TOKYO (Reuters) - Japan's services sector activity shrank for a 20th straight month in September as the coronavirus pandemic continued to weigh on sentiment, though the pace of decline eased from the sharp contraction seen in August.
The government last week ended state of emergency curbs it had imposed to get the health crisis under control, as new cases and deaths came down rapidly last month and the strain on the medical system eased.
The final au Jibun Bank Japan Services Purchasing Managers' Index (PMI) rose to a seasonally adjusted 47.8 from the previous month's 42.9, slightly better than a 47.4 flash figure.
The reading marked the 20th month that services activity remained below the 50.0 threshold that separates contraction from expansion.
"The Japanese services economy faced a sustained downturn in demand conditions at the end of the third quarter," said Usamah Bhatti, economist at IHS Markit, which compiles the survey.
"Panel members highlighted the extension to state of emergency restrictions amid the latest wave of COVID-19 infections continued to dampen output and demand."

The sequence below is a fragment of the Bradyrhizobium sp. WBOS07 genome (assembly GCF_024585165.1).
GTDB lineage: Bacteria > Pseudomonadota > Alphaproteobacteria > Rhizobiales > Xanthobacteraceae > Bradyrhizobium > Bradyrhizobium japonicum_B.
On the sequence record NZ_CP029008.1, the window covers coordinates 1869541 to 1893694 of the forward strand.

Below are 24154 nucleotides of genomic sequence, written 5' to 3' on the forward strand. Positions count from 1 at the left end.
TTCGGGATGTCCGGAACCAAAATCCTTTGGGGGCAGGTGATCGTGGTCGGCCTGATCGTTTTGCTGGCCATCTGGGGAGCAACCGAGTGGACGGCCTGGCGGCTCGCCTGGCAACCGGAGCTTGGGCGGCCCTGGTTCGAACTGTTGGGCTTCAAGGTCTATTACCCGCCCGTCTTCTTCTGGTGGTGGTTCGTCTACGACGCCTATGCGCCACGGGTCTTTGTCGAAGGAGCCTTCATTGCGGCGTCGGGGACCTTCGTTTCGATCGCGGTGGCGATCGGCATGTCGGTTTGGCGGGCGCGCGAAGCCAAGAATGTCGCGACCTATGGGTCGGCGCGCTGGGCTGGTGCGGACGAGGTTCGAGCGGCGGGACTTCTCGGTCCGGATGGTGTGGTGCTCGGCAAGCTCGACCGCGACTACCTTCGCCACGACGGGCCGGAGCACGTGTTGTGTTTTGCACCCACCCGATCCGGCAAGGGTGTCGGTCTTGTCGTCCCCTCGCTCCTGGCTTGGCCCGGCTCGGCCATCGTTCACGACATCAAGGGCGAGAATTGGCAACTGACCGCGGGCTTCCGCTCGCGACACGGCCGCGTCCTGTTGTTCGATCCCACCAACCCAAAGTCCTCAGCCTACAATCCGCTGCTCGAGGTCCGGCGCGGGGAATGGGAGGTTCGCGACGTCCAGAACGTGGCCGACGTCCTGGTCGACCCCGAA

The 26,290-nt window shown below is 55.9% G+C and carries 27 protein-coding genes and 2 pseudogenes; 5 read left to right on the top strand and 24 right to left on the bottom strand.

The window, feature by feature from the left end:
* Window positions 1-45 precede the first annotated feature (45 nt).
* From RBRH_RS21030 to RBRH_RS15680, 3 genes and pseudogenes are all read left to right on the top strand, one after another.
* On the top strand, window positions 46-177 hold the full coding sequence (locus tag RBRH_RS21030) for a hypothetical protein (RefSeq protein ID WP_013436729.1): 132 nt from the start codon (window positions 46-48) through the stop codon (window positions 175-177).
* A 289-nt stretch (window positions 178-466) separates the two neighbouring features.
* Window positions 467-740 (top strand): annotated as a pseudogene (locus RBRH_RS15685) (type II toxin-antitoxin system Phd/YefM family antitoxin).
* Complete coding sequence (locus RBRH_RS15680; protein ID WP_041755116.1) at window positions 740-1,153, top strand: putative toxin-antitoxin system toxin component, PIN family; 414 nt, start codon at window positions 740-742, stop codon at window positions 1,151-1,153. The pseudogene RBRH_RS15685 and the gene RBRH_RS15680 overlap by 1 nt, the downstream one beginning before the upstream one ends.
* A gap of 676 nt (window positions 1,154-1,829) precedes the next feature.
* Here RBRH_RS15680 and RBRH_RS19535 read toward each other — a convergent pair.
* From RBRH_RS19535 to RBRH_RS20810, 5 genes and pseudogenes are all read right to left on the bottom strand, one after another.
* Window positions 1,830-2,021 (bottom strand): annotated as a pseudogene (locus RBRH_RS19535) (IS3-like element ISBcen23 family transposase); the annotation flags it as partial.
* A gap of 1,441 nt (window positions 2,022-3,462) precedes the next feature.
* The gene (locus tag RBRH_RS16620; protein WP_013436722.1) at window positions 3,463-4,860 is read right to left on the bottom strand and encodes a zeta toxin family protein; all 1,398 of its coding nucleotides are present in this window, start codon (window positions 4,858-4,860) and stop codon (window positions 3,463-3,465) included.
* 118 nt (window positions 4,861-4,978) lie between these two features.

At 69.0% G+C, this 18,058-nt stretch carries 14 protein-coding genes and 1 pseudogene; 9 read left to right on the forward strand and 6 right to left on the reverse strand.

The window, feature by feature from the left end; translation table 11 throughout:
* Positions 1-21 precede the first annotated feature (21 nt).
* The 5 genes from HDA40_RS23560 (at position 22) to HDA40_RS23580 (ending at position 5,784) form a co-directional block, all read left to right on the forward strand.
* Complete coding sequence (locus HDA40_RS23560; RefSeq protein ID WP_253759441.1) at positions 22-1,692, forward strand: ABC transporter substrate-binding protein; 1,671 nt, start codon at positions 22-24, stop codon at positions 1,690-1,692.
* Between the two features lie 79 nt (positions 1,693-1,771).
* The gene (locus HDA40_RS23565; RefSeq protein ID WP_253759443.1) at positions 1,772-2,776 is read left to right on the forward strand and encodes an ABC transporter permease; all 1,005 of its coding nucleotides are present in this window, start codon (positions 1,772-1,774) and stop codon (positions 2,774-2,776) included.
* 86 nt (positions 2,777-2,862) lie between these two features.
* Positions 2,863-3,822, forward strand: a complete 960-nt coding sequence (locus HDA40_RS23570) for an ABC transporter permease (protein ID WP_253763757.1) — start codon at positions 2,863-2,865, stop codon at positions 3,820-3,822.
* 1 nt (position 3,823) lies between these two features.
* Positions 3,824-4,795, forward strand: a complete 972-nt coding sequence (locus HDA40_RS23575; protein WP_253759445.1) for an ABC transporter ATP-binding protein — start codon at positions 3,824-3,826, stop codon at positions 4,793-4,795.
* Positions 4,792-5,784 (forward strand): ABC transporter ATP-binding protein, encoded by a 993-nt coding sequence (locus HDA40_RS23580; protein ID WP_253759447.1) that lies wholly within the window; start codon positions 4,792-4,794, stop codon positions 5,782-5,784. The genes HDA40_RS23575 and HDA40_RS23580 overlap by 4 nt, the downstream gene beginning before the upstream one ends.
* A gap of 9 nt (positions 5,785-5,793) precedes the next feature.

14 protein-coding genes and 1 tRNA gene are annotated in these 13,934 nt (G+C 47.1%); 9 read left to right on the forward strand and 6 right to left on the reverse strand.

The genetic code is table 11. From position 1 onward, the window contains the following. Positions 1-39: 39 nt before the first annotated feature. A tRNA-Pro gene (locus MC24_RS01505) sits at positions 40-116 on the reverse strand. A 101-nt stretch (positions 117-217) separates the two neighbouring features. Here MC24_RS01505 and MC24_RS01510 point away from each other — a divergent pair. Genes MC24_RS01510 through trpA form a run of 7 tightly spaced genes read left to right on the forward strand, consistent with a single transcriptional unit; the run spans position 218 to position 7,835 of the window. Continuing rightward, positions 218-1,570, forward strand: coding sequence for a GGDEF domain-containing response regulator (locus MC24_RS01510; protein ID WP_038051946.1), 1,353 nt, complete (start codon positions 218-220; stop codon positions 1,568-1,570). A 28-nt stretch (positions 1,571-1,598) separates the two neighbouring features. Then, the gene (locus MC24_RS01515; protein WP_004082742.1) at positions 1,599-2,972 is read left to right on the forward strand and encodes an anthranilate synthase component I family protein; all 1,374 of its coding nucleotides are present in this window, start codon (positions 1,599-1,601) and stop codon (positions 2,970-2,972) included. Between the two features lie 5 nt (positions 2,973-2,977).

The PMI survey showed the services sector grew more positive about activity in the coming year, with optimism hitting its highest since June amid hopes that the pandemic's impact on the world's third-largest economy will ease.
But it also showed the private sector overall faced the strongest headwind from rising costs in 13 years as supply chain disruptions dampened domestic and global economic activity.
"Price rises were notably sharp for raw materials, staff and fuel," Bhatti said.
The final au Jibun Bank Flash Japan Composite PMI, which is calculated using both manufacturing and services, remained in contraction, coming in at 47.9, from August's final of 45.5.
(Reporting by Daniel Leussink; Editing by Sam Holmes)